Research

Christopher’s Smile funds innovative paediatric oncology research in the UK.  Our charity has provided catalyst funding to enable research which otherwise may not have received funding or would have been delayed while funding could be secured.  The majority of our funding is spent on research positions.  We have also provided funding for key laboratory equipment.

Our aim is to make the biggest difference with the funds we have available.  Our research strategy drives our funding decisions.  To date Christopher’s Smile has funded the following research positions:

As a direct result of Christopher’s Smile funding of paediatric research at the Institute of Cancer Research their clinical partner the Royal Marsden Children’s Unit at Sutton UK was able to increase the number of clinical trials of targeted agents from 5 in 2010 to over 20 in 2013 and ‘first in child’ studies have increased from 2 in 2010 to 10 in 2013.

Christopher’s Smile funding has enabled the development of Next Generation DNA Sequencing testing to enable the biological properties of children’s tumours to be identified at diagnosis and in the event of any relapse.  This test will be rolled out throughout the 20 paediatric oncology clinical centres in the UK.

As a small charity we are immensely proud of our contribution to the development of new tests and the individualised treatments that will follow for children with solid tumours.

2 Year Scientific Officer at the Institute of Cancer Research

January 2010 to December 2011
Our first funded position was for a Scientific Officer in the newly set up Paediatric Drug Development Team at the Institute of Cancer Research in Sutton Surrey.  This main objective of this position was to put in place all the processes and tumour models for the team to test and evaluate single novel  agents in a pre-clinical setting.

The end of grant report can be downloaded here:

 

3 Year Post Doctorate Researcher at the Institute of Cancer Research

May 2011 to April 2014
This position was instigated and funded by Christopher’s Smile to test combinations of agents in a pre-clinical setting.  The drugs that were initially tested targeted the MYCN signalling pathways, a molecular pathway that is often altered in medulloblastoma (brain tumour), neuroblastoma (cancer of the developing nervous system) and rhabdomyosarcoma (muscle tumour) and contributed to poor prognosis.  Later work concentrated on drugs targeting  ALK which resulted in a paper published in the journal ‘Cancer Cell’.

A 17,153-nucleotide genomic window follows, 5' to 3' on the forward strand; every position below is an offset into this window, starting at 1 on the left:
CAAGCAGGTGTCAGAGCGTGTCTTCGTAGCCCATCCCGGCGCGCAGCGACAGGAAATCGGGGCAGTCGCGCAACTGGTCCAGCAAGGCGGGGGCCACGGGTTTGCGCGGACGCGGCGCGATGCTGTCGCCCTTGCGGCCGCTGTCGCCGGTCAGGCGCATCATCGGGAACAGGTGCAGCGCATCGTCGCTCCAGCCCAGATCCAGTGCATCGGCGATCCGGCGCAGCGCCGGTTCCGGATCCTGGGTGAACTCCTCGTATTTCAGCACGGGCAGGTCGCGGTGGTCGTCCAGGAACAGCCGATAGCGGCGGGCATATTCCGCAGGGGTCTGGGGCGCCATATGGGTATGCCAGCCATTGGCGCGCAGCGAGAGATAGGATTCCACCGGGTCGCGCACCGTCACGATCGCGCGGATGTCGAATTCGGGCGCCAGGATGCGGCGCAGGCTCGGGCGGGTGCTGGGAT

The end of grant report can be downloaded here:

3 Year Molecular Pathologist at the Institute of Cancer Research

January 2013 to December 2016
This position was instigated and funded by Christopher’s Smile to provide a paediatric focus within the newly opened Centre for Molecular Pathology  – a joint initiative between the Institute of Cancer Research and its clinical partner the Royal Marsden Hospital.  The position was granted to the Institute of Cancer Research after a peer review process.  The quote from the Institute of Cancer Research at the commencement of the position was “This role, the first of its kind in Europe, will support the classification of childhood tumour types for children entering clinical trials at our partner hospital, The Royal Marsden. This is a tremendous step forward as no-one else is currently running molecular diagnostics for childhood solid tumours in the UK and will improve the treatment regime offered to children whose cancers have relapsed.”

Awaiting end of grant report

2 Year Clinical Fellow at the Institute of Cancer Research plus a grant for a further year

May 2014 to May 2017
This position was instigated and funded by Christopher’s Smile to investigate new predictive and pharmacokinetic biomarkers for a range of childhood cancer types and also to investigate specific gene mutations in Neuroblastoma (cancer of the developing nervous system).  The position was granted to the Institute of Cancer Research after a peer review process.

4 Year PhD in Molecular Pathology

Jan 2016 to Jan 2020
This position is a progression of the 3 year molecular pathology project funded between 2013 and 2016.  The work will concentrate on the development of identifying the biological characteristics of circulating tumour DNA in blood and Cerebral Spinal Fluid (CSF). This work is of particular interest to the paediatric brain tumour research community as it offers potentially non invasive techniques to identify brain tumour biology.

coz kids get cancer too